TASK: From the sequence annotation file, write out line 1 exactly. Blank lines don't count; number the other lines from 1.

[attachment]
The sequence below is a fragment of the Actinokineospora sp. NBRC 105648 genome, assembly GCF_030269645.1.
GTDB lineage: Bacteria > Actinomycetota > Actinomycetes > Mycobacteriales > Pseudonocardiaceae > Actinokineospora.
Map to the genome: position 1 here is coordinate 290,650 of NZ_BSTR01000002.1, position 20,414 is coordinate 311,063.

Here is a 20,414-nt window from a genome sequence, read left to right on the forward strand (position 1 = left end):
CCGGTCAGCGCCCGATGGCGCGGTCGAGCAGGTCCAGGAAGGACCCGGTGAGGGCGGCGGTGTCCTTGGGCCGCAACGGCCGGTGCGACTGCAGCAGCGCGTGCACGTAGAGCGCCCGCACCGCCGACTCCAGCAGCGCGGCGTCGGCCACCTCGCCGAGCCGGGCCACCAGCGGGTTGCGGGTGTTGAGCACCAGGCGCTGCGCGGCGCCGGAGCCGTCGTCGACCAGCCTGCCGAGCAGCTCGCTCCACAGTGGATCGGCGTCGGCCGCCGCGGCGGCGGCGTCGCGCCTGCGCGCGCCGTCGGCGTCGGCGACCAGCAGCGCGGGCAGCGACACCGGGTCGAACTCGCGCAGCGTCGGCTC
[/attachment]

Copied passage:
The sequence below is a fragment of the Actinokineospora sp. NBRC 105648 genome, assembly GCF_030269645.1.